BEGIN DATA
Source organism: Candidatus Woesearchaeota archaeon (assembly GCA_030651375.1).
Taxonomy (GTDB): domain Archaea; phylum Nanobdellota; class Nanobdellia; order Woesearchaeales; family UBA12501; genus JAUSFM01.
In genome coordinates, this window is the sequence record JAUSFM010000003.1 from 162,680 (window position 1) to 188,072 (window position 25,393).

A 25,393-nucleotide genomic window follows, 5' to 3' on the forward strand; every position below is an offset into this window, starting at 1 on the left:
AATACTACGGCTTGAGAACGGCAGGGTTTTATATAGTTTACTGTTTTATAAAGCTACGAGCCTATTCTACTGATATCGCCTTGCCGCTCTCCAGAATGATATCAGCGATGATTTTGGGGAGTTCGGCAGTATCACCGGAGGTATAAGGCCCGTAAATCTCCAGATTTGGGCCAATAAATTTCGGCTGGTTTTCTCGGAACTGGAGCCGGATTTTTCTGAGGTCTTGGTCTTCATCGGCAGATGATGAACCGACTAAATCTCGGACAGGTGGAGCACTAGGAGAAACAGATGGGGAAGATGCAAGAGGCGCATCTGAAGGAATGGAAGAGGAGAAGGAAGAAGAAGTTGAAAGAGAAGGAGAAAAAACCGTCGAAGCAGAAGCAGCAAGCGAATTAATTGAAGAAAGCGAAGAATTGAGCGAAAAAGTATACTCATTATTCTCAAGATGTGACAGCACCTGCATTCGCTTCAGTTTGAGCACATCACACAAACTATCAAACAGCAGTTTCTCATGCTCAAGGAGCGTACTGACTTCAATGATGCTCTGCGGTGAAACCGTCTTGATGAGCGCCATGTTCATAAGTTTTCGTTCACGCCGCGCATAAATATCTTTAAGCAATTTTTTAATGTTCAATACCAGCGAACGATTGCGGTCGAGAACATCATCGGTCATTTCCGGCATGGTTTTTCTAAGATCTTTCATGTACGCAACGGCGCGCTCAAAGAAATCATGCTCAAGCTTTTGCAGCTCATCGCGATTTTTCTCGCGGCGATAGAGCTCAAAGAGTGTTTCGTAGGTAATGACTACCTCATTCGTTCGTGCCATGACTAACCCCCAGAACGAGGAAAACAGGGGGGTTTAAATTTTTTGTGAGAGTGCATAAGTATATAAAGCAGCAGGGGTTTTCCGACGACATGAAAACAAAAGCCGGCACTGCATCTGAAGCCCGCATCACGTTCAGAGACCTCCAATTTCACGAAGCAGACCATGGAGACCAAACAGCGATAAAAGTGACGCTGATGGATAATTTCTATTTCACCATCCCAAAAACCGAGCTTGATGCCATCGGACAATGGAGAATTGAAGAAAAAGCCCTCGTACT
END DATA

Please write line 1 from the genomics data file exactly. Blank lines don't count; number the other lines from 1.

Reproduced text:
Source organism: Candidatus Woesearchaeota archaeon (assembly GCA_030651375.1).